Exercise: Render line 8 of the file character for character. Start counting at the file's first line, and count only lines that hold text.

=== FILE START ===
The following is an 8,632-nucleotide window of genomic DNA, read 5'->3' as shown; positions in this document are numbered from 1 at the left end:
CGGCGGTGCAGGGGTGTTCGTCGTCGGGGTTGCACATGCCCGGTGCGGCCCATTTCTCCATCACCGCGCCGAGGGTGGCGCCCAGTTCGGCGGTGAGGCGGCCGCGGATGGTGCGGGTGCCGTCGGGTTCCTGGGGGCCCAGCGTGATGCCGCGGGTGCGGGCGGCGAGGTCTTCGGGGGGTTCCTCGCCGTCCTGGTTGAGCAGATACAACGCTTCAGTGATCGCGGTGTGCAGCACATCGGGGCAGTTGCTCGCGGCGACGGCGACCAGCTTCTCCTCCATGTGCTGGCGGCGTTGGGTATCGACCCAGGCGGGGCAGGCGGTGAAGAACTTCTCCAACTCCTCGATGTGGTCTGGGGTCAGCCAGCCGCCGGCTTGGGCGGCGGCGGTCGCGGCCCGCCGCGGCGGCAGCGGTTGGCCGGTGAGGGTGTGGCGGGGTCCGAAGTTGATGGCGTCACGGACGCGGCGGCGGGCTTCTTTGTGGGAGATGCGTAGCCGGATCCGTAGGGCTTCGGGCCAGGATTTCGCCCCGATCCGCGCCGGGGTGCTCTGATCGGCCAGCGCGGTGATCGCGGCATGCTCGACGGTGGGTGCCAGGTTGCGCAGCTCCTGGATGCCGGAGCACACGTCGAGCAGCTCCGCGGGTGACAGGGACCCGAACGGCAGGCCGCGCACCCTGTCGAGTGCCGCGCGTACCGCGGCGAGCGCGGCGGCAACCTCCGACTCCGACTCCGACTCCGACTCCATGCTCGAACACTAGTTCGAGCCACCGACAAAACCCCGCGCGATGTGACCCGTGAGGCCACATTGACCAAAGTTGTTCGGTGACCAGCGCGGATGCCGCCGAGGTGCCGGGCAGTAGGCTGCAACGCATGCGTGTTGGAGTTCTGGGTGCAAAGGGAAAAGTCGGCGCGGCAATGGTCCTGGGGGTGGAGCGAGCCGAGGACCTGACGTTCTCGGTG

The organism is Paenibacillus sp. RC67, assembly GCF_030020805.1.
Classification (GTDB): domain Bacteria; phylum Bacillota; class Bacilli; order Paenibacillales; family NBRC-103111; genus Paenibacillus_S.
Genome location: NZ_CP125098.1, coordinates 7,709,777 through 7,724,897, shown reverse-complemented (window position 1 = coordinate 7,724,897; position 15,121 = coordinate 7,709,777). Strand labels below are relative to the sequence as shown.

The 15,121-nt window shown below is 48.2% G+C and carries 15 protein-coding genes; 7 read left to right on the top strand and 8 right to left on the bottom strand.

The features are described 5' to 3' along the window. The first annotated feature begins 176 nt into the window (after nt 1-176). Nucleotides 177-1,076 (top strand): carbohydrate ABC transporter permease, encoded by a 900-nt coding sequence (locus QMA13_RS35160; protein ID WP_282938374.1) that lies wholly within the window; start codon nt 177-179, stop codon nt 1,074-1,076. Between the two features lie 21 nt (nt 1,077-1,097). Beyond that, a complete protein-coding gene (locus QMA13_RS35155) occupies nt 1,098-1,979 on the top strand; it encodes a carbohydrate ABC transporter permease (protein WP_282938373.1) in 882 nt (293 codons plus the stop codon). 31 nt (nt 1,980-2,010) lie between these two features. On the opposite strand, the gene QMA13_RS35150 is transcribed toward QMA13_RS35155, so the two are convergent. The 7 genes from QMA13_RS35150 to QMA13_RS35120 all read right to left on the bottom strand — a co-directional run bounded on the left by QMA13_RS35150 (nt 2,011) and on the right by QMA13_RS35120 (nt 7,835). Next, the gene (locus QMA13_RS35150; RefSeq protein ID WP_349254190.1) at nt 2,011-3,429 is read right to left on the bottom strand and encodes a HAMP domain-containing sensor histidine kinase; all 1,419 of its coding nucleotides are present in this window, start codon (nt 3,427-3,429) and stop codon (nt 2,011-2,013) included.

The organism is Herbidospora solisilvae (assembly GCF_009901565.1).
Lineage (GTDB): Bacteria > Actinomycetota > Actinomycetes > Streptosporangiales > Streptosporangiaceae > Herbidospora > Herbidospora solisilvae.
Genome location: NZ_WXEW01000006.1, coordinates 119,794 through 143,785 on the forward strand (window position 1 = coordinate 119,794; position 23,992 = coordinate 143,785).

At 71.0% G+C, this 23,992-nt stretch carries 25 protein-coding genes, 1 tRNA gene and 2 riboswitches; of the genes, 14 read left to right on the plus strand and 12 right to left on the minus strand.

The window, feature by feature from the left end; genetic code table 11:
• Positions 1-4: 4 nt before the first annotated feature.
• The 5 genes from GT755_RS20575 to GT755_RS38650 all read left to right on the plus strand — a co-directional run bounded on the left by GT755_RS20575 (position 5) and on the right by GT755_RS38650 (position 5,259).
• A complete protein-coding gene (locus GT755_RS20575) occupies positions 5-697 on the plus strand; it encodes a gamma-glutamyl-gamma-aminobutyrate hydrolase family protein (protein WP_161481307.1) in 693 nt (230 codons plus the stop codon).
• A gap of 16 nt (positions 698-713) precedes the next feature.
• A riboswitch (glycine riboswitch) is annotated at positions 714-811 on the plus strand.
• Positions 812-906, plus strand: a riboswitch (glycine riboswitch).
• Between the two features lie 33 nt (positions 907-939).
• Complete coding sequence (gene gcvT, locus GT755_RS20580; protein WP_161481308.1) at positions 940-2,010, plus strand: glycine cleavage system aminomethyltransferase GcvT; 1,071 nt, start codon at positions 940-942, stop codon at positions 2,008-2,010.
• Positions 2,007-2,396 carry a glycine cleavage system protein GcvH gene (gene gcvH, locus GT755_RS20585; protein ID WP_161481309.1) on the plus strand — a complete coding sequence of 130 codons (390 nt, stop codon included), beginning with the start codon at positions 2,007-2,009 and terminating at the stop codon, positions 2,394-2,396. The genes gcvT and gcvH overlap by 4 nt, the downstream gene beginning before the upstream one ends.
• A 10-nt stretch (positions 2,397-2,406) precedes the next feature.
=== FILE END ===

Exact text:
The organism is Herbidospora solisilvae (assembly GCF_009901565.1).